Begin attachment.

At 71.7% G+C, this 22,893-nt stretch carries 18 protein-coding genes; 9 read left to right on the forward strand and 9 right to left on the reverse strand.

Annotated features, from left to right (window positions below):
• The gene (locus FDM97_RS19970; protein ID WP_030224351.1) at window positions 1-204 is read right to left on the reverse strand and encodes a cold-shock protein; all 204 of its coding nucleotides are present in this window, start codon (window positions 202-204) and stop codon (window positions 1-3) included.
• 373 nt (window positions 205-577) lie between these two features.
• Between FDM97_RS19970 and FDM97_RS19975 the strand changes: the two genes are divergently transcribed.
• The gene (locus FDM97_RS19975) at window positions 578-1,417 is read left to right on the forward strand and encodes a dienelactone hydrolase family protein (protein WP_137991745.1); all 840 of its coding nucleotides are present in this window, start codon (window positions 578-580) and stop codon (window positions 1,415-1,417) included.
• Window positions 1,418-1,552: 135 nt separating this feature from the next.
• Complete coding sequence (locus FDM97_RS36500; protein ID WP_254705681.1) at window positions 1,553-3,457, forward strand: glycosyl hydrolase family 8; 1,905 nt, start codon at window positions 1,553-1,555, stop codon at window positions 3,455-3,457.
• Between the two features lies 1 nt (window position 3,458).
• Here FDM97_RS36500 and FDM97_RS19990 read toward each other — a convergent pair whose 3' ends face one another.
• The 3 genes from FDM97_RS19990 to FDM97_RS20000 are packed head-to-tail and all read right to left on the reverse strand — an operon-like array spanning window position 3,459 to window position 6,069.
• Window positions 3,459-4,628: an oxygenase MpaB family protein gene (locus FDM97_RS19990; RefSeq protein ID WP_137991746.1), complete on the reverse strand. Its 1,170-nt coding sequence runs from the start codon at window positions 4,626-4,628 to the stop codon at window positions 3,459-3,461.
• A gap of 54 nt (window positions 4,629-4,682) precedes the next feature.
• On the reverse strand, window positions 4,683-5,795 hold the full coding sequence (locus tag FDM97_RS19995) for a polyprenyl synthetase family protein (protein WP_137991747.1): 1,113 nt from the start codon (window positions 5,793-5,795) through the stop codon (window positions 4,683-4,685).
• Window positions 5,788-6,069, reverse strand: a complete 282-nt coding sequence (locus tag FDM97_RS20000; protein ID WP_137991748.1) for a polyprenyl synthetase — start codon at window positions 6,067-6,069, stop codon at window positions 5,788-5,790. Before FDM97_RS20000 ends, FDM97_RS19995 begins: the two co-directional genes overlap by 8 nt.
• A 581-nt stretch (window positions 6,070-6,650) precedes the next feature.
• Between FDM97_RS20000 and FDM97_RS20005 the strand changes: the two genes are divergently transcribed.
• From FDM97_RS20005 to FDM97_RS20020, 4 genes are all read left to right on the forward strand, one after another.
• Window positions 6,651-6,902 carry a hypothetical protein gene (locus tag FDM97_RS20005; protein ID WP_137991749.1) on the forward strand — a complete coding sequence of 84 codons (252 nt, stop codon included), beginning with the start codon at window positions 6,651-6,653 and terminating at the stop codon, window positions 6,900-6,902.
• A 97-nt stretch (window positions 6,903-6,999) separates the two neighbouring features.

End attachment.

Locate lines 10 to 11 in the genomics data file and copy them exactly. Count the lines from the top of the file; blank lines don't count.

• Here FDM97_RS36500 and FDM97_RS19990 read toward each other — a convergent pair whose 3' ends face one another.
• The 3 genes from FDM97_RS19990 to FDM97_RS20000 are packed head-to-tail and all read right to left on the reverse strand — an operon-like array spanning window position 3,459 to window position 6,069.